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A new autopsy reveals that an environmental activist protesting the planned construction of a police training facility in an Atlanta-area forest was shot by Georgia State Patrol with their hands in the air while likely seated cross-legged.

Officers told the community they shot 26-year-old forest defender Manuel Esteban Paez Terán, who went by Tortuguita, in self-defense after they allegedly fired first on Jan. 18. Yet lawyers for Tortuguita’s family say the autopsy directly contradicts that account.

“Both Manuel’s left and right hands show exit wounds in both palms. The autopsy further reveals that Manuel was most probably in a seated position, cross-legged when killed,” lawyers said in a press release, NPR reported.

Jasmine Burnett, of Atlanta, center, chants and marches during a protest over plans to build a new police training center in Atlanta on Thursday. Photograph: Alex Slitz/AP

The family says Tortuguita was shot at least a dozen times. They’ve sued for the release of more information under Georgia’s Open Records Act, and the full autopsy is expected to be released at a press conference on Monday.

“Imagine the police killed your child. And now then imagine they won’t tell you anything. That is what we are going through,” Belkis Terán, Tortuguita’s mother, said in a statement.

Protests against cop city continue amid autopsy

For months, Atlanta residents and supporters around the nation have joined in protests against the planned police training facility, dubbed “Cop City.” The plan would cost over $90 million and take up 85 acres of land. It would include a shooting range, a mock city for police and fire training scenarios, a K-9 unit and more.

Following heightened social unrest in the wake of the police killing of Tortuguita, Georgia Gov. Brian Kemp sent the National Guard to Atlanta at the end of January to quell outrage. Dozens have been arrested, some charged with domestic terrorism.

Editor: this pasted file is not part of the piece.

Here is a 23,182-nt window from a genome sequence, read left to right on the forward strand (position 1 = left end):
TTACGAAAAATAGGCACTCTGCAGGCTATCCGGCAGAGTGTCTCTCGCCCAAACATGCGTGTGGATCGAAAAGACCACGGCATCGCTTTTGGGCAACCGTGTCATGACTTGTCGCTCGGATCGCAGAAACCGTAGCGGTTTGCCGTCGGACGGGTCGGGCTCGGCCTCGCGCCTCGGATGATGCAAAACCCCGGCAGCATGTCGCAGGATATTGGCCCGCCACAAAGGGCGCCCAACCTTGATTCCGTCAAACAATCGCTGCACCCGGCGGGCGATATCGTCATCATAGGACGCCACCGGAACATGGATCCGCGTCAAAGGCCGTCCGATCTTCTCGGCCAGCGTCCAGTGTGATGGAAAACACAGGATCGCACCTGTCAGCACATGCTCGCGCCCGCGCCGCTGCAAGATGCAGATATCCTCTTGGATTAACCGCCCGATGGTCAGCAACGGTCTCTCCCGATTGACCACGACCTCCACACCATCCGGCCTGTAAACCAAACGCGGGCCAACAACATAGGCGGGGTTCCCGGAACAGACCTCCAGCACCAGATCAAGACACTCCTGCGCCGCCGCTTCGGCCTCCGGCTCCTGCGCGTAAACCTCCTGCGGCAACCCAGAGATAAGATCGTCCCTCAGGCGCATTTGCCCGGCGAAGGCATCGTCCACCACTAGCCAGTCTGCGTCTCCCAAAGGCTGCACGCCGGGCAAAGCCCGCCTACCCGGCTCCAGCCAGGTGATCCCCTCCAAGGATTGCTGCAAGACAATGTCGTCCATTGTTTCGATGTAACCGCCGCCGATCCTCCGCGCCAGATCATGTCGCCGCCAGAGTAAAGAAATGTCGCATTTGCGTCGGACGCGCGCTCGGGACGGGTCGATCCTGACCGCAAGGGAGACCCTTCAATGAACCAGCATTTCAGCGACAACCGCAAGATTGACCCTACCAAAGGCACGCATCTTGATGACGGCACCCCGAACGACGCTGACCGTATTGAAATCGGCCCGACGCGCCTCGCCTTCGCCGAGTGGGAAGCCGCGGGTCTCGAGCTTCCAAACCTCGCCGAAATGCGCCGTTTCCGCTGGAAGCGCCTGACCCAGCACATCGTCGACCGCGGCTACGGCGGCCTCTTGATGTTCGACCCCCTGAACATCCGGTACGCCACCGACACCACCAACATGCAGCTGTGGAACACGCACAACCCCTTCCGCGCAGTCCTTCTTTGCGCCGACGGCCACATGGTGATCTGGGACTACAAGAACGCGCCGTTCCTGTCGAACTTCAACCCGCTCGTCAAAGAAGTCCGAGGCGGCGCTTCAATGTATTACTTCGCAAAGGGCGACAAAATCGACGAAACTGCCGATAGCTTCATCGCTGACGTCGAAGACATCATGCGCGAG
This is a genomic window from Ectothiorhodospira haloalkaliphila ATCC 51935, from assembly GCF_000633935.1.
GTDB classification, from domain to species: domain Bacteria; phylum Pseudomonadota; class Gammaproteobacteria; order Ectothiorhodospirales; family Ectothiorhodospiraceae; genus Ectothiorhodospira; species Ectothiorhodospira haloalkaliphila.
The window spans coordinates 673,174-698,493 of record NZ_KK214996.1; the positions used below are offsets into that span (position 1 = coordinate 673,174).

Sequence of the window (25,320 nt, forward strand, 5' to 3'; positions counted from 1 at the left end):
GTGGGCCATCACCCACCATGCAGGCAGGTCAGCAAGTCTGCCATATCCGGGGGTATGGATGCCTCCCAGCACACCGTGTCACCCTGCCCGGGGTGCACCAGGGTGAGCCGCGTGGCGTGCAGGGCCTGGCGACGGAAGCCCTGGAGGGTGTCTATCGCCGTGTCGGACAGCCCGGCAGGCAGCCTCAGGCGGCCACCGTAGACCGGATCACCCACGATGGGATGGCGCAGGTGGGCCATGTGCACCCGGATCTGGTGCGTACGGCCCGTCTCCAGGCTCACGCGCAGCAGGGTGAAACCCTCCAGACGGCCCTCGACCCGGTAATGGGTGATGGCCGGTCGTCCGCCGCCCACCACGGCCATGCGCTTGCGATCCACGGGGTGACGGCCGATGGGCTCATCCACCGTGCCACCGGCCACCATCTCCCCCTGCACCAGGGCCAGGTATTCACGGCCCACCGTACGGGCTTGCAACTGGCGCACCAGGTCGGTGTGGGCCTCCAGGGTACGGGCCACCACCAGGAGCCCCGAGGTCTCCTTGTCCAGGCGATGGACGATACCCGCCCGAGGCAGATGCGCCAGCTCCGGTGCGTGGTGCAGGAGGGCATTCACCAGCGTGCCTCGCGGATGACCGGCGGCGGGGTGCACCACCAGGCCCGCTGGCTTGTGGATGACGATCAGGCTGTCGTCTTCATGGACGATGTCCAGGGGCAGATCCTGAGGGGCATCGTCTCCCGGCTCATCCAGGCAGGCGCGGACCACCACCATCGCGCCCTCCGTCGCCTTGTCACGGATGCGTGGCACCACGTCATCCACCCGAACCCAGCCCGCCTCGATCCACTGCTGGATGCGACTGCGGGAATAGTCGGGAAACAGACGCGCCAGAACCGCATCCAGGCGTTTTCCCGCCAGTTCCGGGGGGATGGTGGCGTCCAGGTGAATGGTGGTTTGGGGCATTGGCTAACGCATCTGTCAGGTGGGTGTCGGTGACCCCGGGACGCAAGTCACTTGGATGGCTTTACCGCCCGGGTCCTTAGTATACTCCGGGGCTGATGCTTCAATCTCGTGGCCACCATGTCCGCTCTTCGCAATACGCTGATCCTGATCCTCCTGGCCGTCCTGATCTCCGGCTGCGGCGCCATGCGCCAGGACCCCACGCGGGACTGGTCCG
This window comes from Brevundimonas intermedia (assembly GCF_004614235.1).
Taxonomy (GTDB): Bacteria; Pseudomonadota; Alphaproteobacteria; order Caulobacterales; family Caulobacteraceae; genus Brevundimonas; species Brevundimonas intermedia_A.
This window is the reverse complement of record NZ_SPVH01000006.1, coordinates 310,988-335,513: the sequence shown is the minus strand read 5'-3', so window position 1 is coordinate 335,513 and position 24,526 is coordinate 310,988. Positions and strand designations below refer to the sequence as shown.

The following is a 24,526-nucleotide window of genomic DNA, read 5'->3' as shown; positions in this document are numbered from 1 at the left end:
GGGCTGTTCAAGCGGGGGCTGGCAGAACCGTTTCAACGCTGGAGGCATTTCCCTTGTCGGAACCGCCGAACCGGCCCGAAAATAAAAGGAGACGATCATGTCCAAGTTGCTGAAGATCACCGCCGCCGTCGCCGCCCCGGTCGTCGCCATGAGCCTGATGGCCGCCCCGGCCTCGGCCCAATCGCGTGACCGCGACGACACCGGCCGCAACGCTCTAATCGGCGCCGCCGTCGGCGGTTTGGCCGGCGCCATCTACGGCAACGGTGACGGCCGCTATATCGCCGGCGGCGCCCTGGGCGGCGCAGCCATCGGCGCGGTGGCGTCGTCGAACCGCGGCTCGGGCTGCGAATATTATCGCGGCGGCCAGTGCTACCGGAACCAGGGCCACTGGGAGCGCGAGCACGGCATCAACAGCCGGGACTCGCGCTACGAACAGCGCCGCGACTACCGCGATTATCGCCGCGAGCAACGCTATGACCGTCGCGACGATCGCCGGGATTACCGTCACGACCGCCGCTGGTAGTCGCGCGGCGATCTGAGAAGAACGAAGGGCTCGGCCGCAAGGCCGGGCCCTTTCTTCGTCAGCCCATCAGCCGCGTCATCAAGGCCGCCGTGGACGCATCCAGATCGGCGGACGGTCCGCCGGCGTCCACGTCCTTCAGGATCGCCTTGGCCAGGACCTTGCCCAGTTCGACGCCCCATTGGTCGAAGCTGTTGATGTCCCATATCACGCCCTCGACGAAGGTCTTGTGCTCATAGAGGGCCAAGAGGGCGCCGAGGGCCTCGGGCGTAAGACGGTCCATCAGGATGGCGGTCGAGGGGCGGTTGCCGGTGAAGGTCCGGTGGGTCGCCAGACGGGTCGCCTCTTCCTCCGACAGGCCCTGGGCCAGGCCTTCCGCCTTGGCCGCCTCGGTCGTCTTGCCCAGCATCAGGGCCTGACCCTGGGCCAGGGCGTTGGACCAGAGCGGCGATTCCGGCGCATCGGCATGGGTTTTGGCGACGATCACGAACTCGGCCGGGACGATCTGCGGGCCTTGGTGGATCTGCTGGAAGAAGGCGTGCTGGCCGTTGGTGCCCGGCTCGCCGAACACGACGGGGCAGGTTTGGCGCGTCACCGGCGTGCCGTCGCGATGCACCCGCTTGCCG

Yet as state and local authorities focus on property damage,  the Gov. has so far remained silent about findings from the autopsy.

autopsy cop city
In this aerial view, a structure sits on land owned by the city of Atlanta, Thursday, Jan. 26, 2023, in unincorporated DeKalb County. The Atlanta City Council has approved plans to lease the land to the Atlanta Police Foundation so it can build a state-of-the-art police and firefighter training center, a project that protesters derisively call “Cop City.” (AP Photo/Danny Karnik)

The Georgia Bureau of Investigation hasn’t released a government autopsy or met with Tortuguita’s family. The agency claims there was no dashcam or body cam footage of the incident, while claiming bullets that injured a trooper came from a gun belonging to Tortuguita.

Meanwhile, the City of Atlanta released videos in which an officer suggests the trooper’s injuries may have resulted from friendly fighter.

“Watch your cross fire, watch your cross fire,” an officer can be heard saying in one of the videos.

Solidarity after shooting

The Georgia Bureau of Investigation has reportedly blocked the City of Atlanta from releasing more video evidence.

“The actions of the GBI to prevent inappropriate release of evidence are solely intended to preserve the integrity of the investigation and to ensure the facts of the incident are not tainted,” the Georgia Bureau of Investigation said.

autopsy cop city
This photo provided by Daniel Esteban Paez shows Tortuguita, center, with their family in 2020 in Charleston, S.C. Officials have said officers fatally shot Tortuguita in self-defense after the protester shot a trooper Jan. 18, 2023, but activists argue it was a state-sanctioned murder of a beloved community member who was renowned for having a big heart. (Joel Paez via AP)

Those who knew Tortuguita say the person they knew was committed to nonviolence.

Efforts to organize against the police training facility have culminated under the group “Stop Cop City.”

“To be clear — cop city is not just a controversial training center. It is a war base where police will learn military-like maneuvers to kill Black people and control our bodies and movements,” the group says on its website.

On Thursday, organizers delivered a sign of solidarity and a clear message to Atlanta’s Black city leaders. About 400 Black, Latino, Native and White folks from inside and outside Atlanta marched from the King Center to the Atlanta Police Foundation building, the Guardian reported on Sunday.

“Mayor Andre Dickens – is this enough Black folks for you?” organizer Kamau Franklin said.

Deon Osborne was born in Minneapolis, MN and raised in Lawton, OK before moving to Norman where he attended the University of Oklahoma. He graduated with a bachelor’s degree in Strategic Media and has...